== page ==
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London: Published by the Society for promoting Christian Knowledge. 1849.




From B.c. 55. to A.D. 409.

ABOUT fifty-five years before the birth of our blessed Saviour, Julius Cæsar, who at that time commanded the Roman armies in Gaul, resolved on attempting the conquest of the country now called England. Its name at that time was Britannia. The Romans had become masters of a great part of the world then known; and the ambition of Cæsar made him desirous of such glory as could be gained in the opinion of his countrymen, by adding another province to their empire. It is thus that God brings to pass his own gracious purposes, by the very schemes in which men engage for their own selfish ends. The extent of the Roman empire was very favourable to the spreading of . that holy faith which was then about to be preached: inasmuch as it made distant nations acquainted with each other's language, and introduced the customs of civilized life where they had been before unknown. When we look back, therefore, on this invasion of the Romans, we may regard it as one means by which God began to break up the cruel superstition which then prevailed in this island, and secretly prepared the way for his great design, of planting one branch of his holy Church in this favoured country.

At the time of Cæsar's invasion, England was inhabited by rude and warlike tribes, who were governed in a great degree by priests, called Druids. Their religious rites, remarkable for the veneration of the misletoe, were chiefly practised in the groves of oak that then covered the country; and were abominable for the cruelty with which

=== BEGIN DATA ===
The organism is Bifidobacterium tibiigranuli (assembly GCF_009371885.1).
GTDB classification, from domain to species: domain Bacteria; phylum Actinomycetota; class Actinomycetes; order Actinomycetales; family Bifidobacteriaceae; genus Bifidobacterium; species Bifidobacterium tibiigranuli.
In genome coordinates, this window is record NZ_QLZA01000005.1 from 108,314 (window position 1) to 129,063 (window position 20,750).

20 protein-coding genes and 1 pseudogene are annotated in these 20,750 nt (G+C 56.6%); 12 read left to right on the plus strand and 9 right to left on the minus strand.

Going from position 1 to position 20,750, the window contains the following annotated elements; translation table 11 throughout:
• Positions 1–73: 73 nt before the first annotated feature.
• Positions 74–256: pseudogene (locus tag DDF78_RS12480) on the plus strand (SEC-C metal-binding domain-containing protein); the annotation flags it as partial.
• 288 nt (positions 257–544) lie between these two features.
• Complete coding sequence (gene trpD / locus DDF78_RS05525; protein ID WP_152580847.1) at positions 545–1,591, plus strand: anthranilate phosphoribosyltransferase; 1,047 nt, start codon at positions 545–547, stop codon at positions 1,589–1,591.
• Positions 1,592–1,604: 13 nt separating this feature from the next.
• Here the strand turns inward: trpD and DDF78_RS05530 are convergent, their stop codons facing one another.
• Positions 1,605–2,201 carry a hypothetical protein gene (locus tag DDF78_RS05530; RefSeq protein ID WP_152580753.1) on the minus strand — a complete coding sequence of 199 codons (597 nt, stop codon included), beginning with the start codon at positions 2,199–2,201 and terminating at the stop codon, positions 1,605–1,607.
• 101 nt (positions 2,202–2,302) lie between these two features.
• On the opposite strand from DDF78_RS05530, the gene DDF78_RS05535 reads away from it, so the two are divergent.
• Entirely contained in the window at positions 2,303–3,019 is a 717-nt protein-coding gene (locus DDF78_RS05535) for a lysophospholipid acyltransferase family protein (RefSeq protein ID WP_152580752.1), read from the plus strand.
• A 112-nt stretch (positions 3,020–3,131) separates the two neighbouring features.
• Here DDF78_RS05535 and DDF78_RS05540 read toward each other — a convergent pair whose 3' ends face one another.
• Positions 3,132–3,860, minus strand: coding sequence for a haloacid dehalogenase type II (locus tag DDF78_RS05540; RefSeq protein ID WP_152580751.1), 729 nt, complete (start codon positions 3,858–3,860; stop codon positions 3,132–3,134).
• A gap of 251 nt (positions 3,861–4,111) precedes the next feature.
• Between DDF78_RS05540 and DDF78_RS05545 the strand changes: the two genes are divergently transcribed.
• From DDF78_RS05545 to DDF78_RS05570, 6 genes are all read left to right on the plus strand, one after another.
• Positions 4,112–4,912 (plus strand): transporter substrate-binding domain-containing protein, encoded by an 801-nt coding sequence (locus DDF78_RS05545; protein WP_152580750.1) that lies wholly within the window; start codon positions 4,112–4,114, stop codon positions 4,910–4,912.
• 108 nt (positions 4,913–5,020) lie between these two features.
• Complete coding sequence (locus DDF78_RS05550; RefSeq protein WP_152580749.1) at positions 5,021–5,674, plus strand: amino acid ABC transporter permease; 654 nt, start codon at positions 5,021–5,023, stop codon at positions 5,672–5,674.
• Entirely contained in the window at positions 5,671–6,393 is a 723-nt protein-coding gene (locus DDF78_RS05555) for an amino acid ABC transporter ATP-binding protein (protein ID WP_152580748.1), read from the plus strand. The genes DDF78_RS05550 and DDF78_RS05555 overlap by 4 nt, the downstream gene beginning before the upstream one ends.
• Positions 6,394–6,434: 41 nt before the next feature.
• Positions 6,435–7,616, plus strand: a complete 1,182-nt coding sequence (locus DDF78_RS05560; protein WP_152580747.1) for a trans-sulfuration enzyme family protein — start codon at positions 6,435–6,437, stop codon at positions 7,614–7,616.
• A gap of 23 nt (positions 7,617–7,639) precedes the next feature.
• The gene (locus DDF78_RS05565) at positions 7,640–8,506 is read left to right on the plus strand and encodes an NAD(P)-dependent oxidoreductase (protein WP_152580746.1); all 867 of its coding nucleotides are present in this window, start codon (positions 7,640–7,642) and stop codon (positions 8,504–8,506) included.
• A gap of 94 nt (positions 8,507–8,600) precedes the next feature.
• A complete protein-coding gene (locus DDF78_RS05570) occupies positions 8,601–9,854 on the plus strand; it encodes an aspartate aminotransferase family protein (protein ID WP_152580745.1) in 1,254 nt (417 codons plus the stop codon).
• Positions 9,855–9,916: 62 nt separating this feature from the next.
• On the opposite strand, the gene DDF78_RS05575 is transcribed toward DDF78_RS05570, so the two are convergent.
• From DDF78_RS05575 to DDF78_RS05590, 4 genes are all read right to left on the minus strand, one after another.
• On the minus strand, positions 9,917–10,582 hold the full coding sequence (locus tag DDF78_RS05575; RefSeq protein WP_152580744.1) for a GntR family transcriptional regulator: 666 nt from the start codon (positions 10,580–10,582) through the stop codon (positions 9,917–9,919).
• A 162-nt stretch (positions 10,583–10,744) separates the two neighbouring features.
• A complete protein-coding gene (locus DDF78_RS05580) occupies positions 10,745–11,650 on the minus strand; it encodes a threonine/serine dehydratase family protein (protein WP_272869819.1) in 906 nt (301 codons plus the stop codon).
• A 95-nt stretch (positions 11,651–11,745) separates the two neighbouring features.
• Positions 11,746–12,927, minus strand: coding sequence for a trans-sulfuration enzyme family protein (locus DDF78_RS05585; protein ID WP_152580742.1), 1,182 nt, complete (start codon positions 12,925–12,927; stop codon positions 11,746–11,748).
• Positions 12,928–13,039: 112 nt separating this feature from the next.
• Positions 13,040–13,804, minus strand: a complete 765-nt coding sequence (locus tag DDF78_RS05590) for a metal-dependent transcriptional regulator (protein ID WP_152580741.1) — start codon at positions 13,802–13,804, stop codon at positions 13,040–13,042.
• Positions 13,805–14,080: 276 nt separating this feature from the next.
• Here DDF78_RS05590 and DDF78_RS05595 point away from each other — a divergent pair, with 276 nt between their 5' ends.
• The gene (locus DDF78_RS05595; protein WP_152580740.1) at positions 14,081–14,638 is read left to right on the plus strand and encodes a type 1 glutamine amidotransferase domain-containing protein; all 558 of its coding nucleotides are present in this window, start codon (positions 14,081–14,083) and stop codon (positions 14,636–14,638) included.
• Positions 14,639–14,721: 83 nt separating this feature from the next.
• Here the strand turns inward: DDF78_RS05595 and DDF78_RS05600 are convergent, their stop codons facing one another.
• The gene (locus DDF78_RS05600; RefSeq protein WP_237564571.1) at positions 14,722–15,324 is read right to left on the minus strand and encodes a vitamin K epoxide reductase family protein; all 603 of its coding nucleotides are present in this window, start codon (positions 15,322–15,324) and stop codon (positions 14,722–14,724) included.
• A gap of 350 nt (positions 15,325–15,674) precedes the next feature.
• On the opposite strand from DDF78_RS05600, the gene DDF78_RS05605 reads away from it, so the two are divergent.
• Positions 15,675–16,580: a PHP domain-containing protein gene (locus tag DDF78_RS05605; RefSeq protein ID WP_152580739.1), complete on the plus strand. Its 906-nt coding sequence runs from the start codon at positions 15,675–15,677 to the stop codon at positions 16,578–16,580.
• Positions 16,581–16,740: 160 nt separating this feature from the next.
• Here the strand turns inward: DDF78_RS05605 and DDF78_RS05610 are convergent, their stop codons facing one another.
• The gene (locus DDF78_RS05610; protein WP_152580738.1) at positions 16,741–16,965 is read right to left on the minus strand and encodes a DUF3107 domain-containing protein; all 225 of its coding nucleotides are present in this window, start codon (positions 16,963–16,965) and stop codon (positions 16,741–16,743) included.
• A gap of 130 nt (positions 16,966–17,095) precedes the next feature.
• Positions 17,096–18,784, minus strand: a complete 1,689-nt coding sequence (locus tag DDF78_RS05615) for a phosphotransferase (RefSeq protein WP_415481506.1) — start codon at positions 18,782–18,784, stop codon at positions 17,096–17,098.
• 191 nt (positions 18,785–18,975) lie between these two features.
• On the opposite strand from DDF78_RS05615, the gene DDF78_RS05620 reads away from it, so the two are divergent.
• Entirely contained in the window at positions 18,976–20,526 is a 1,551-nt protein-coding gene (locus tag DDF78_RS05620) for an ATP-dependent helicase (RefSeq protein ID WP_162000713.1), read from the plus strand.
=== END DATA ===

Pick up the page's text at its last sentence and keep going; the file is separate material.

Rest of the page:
prisoners taken in war were burnt at their sacred places in vast cases or frames of basket-work. The Druids also possessed temples of rude and gigantic construction, ruins of which still remain in different parts of England. of the most famous of these is Stonehenge, which stands on Salisbury Plain. It is composed of vast masses of rock, placed in circles; within it is an altar, and around it, for some distance, are barrows or mounds of earth, to mark the spots where chieftains or warriors have been buried.

Trained to disregard danger and resist attack, the rude inhabitants of Britain opposed the landing of Cæsar with great courage; and though defeat was generally the issue of such battles as they engaged in from time to time with the disciplined Romans, yet the country could not properly be called a Roman province before the time of Agricola, who was sent here by the Emperor Vespasian, and who succeeded in subduing the southern division of the island, about one hundred and thirty years after the first invasion of Cæsar, and eighty-four years after the birth of Jesus Christ.

During the latter part of that period, Caractăcus and Boadicea are recorded as persons who gave proof of the manliness and energy of the British character. Caractăcus, king of the Silures', after a noble resistance to the Romans, was taken prisoner in battle, A.D. 50. Being sent to Rome, and observing the splendour of that city, he exclaimed, “How could a people possessed of such magnificence at home envy me a humble cottage in Britain?" When brought in chains before Claudius, he disdained to yield to the abject despair which was usual in captives; and the emperor was so struck by the manly demeanour of the British king, that he at once restored him to liberty.

Boadicea, queen of the Icēni 2, had received the deepest outrage at the hands of the Roman governor. By an impassioned statement of her wrongs, she succeeded in kindling in her people the indignation against their tyrants which burnt in her own bosom; and leading them forth to battle, she defeated the Romans with great slaughter in Essex. She was, however, afterwards conquered by

1 The Silures inhabited Radnorshire, Glamorganshire, and the adjoining counties.

2 The Icēni, Norfolk, Suffolk, &c.

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